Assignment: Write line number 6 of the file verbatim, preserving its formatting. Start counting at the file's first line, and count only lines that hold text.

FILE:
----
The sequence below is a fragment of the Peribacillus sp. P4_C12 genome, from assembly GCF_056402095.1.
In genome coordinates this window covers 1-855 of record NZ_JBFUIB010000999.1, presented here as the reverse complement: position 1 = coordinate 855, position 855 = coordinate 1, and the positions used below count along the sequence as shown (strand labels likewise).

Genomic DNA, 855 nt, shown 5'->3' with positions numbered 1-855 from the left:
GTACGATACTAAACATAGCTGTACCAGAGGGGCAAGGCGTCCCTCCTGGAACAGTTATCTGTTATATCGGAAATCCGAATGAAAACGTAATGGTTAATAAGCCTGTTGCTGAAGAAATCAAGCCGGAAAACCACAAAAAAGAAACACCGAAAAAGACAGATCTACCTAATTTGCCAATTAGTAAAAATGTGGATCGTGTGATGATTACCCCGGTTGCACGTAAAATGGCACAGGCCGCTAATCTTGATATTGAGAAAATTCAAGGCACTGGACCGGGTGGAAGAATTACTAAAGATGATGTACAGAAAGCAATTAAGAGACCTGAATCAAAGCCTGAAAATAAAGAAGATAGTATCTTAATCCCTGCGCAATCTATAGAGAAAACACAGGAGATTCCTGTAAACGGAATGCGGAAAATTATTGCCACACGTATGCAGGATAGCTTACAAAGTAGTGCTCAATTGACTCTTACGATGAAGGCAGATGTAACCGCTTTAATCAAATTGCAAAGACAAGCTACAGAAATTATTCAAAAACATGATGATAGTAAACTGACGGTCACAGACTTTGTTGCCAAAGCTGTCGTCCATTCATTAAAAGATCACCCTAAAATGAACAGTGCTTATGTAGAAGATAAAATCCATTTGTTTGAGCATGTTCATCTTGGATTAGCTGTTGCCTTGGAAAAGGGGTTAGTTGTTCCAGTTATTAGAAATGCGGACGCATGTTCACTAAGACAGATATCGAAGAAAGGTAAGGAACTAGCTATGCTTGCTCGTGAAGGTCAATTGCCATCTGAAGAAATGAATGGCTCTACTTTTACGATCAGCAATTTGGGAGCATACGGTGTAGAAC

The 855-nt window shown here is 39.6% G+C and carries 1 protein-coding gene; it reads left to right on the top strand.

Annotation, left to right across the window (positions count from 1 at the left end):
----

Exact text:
Annotation, left to right across the window (positions count from 1 at the left end):